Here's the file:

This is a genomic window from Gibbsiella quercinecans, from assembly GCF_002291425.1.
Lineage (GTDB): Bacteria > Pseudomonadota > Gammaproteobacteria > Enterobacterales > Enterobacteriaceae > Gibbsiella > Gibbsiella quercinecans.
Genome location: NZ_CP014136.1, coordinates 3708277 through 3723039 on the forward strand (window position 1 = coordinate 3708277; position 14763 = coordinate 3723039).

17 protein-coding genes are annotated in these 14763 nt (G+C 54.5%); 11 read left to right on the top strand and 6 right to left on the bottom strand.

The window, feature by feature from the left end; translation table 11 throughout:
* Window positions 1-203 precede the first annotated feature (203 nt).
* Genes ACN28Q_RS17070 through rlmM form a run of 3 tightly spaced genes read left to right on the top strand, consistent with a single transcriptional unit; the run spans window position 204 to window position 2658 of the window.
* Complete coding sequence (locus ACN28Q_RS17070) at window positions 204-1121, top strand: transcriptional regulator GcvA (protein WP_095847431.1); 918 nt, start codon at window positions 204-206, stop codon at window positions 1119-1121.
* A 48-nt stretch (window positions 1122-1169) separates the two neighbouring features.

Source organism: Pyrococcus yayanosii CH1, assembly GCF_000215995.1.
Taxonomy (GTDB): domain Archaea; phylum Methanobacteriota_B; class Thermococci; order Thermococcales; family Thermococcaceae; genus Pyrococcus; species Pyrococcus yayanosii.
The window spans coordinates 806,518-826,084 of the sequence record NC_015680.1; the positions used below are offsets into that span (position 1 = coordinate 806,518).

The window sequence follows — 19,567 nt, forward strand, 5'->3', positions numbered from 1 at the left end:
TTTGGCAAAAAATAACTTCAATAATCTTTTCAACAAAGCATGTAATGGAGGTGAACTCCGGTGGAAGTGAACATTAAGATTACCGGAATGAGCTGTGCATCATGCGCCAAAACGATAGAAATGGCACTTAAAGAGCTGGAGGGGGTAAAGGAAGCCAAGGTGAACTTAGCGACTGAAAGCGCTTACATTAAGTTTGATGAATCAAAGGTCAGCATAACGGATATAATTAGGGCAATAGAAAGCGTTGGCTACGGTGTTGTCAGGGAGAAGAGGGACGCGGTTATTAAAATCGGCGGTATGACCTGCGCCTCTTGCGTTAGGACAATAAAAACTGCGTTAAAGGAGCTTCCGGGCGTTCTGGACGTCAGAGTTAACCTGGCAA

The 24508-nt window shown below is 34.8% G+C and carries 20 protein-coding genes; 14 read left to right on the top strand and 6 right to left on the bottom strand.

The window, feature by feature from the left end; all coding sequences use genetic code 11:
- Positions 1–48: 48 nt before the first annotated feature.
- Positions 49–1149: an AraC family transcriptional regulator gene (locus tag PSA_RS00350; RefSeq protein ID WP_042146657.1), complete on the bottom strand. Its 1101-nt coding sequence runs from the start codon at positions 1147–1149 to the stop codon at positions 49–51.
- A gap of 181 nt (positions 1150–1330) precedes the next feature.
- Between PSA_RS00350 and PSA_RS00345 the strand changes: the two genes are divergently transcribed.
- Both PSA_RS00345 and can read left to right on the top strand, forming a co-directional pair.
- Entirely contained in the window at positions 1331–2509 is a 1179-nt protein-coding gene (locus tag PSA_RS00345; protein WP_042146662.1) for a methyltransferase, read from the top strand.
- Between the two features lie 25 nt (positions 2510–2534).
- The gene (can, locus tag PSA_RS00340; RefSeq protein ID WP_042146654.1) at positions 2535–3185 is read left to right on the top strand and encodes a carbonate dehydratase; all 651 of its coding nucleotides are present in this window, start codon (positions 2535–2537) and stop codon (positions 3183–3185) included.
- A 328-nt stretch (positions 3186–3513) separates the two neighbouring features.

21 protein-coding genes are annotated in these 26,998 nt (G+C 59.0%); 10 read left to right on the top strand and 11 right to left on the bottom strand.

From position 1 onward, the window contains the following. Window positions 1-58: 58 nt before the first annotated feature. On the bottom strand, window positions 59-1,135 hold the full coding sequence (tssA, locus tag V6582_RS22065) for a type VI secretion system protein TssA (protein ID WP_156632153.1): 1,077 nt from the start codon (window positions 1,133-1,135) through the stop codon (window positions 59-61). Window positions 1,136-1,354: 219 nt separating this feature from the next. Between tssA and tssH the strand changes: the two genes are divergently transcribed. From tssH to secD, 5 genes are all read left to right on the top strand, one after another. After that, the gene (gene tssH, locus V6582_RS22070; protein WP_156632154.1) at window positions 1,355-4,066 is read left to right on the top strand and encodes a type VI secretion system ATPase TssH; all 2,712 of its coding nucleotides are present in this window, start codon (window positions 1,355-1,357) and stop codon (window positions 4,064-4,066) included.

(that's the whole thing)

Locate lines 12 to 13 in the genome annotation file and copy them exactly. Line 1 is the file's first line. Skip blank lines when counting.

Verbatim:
The window spans coordinates 806,518-826,084 of the sequence record NC_015680.1; the positions used below are offsets into that span (position 1 = coordinate 806,518).

The window sequence follows — 19,567 nt, forward strand, 5'->3', positions numbered from 1 at the left end: